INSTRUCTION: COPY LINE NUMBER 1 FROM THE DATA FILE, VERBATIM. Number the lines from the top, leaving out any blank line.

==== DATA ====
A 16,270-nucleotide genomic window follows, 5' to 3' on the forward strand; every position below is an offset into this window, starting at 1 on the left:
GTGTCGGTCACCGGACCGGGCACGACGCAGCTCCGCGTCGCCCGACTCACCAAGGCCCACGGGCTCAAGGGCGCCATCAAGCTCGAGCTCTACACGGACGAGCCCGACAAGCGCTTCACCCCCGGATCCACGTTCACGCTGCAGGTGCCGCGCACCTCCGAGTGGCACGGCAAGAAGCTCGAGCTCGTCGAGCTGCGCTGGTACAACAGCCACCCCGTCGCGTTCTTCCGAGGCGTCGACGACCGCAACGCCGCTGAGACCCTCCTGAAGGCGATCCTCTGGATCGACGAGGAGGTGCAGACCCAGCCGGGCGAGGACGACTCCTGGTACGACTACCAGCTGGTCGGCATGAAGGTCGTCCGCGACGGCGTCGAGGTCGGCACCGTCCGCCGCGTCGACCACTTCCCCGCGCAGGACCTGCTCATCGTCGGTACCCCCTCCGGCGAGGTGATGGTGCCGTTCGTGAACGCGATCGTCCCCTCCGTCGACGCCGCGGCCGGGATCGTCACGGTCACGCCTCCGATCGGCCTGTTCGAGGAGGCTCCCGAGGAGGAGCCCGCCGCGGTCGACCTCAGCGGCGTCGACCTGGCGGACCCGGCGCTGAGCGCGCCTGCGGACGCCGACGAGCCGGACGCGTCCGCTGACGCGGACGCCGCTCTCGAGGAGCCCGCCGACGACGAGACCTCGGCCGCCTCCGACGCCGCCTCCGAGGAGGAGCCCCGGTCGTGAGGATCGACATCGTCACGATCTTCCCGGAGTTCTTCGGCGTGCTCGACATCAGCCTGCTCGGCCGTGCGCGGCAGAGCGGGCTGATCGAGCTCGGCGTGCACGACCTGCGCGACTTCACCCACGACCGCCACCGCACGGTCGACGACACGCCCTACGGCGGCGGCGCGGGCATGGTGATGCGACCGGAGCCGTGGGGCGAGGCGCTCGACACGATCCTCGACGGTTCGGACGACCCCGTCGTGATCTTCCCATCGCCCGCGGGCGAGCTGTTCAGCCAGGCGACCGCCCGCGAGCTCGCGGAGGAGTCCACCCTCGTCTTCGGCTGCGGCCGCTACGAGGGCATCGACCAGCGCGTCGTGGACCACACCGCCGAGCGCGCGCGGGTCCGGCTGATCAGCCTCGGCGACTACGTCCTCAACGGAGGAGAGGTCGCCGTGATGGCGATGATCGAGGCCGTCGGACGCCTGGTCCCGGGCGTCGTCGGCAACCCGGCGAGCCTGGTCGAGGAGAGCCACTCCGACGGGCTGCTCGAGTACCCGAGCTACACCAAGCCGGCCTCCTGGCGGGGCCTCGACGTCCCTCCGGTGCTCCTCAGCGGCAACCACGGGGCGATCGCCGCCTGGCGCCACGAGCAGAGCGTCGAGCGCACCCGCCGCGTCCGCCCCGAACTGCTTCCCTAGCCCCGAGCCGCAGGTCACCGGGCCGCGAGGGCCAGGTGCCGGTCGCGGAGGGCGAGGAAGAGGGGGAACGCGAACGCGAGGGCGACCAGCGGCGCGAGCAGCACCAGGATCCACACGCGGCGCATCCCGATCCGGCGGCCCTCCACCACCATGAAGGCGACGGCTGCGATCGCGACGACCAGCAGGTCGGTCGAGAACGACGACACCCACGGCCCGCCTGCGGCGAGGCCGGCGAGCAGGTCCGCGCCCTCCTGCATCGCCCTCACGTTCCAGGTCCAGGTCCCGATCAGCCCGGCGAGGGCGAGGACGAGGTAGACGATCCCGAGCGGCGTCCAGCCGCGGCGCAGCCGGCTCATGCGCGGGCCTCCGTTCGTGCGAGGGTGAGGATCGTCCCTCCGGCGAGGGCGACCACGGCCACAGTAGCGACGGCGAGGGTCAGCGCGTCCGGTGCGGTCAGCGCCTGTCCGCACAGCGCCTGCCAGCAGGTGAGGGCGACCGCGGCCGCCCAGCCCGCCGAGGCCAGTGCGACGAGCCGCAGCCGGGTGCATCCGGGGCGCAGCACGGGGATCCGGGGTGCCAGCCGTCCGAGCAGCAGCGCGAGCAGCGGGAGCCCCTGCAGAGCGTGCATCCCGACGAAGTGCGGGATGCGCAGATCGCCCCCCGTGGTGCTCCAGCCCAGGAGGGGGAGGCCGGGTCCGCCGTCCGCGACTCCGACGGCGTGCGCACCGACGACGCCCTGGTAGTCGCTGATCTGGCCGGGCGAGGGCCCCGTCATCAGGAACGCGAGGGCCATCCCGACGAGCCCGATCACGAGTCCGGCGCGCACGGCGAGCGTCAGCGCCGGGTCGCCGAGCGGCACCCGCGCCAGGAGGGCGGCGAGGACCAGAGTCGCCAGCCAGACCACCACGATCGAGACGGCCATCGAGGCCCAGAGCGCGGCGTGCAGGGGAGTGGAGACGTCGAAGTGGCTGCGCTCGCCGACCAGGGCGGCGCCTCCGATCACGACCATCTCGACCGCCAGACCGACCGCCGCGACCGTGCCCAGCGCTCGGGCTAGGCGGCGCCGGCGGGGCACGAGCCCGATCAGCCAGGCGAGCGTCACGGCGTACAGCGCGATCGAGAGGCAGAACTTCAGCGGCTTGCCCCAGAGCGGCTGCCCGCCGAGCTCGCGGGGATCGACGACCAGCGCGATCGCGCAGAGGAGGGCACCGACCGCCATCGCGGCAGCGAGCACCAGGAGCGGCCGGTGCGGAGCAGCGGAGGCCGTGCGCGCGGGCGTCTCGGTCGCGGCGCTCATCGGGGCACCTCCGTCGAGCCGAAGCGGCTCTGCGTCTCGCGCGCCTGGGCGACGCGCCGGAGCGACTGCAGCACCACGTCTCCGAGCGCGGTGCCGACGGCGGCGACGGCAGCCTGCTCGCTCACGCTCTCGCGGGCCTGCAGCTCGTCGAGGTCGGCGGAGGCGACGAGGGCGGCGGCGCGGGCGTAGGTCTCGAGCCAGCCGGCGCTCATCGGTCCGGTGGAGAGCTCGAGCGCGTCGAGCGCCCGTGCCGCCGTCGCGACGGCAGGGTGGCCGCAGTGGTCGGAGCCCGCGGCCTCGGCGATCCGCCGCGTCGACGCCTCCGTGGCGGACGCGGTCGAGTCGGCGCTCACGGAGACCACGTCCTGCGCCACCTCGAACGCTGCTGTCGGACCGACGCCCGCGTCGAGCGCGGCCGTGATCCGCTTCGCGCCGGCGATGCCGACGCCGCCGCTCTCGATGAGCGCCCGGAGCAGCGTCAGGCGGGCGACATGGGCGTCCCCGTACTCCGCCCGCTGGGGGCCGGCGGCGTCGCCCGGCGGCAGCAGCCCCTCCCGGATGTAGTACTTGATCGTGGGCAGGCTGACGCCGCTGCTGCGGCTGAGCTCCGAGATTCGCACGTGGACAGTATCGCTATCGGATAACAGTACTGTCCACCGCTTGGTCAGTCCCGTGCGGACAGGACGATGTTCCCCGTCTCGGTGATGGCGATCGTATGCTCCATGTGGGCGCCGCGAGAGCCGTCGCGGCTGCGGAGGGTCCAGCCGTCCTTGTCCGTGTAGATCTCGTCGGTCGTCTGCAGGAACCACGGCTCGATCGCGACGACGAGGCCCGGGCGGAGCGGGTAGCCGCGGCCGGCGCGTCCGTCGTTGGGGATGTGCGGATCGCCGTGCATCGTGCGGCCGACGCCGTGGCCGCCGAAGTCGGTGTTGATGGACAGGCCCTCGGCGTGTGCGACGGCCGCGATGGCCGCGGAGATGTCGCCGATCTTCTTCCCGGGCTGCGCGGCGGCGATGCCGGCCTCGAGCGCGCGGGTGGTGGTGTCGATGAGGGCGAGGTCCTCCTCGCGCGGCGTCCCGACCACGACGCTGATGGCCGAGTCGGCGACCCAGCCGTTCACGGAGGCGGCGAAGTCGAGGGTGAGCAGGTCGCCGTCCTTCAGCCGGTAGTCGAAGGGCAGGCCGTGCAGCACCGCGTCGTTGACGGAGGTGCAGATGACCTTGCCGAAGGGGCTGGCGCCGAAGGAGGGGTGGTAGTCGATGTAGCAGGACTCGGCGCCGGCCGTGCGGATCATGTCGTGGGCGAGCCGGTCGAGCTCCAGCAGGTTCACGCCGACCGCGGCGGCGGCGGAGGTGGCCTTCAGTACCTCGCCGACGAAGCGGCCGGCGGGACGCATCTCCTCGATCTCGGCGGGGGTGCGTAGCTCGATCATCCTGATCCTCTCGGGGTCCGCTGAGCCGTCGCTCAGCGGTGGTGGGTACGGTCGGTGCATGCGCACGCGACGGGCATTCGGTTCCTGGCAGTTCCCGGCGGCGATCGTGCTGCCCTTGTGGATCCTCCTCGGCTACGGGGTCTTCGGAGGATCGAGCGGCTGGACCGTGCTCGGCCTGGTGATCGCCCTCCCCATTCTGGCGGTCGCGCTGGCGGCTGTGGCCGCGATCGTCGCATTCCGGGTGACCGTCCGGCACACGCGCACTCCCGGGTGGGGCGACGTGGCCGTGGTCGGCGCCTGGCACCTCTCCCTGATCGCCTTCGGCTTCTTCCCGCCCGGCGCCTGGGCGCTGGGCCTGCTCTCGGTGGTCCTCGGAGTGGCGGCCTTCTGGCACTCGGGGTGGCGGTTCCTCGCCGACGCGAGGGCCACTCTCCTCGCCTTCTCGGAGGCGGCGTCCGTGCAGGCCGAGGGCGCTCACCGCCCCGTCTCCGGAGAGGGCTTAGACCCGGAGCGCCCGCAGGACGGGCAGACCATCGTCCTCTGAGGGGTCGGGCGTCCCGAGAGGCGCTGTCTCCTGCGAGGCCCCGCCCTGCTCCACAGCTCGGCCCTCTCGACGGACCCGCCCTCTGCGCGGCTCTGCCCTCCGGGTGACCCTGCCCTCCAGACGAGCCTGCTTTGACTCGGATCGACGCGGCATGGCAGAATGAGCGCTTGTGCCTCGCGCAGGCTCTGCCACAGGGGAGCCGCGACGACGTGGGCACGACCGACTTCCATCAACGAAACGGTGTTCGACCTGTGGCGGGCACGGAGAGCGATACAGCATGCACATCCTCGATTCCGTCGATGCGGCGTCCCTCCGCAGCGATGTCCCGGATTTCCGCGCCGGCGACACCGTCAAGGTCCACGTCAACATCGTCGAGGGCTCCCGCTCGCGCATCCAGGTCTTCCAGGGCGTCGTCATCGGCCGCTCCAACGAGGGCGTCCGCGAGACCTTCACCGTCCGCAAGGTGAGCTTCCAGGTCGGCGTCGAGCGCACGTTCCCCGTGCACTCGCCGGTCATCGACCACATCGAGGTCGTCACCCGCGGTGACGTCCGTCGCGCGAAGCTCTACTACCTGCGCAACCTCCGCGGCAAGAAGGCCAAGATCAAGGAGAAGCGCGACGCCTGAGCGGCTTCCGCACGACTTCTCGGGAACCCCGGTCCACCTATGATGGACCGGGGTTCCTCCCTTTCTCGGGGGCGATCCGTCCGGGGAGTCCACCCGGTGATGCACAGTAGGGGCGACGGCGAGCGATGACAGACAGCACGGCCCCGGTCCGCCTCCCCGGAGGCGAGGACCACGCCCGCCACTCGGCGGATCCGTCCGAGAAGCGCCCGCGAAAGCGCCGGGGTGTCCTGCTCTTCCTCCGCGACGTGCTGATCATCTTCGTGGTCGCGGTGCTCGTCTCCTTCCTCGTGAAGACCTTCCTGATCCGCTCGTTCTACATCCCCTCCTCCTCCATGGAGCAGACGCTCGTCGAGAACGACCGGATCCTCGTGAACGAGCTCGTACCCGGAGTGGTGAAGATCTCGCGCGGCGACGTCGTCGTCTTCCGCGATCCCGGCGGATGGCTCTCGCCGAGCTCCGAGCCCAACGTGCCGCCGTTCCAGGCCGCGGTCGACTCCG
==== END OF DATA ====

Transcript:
A 16,270-nucleotide genomic window follows, 5' to 3' on the forward strand; every position below is an offset into this window, starting at 1 on the left: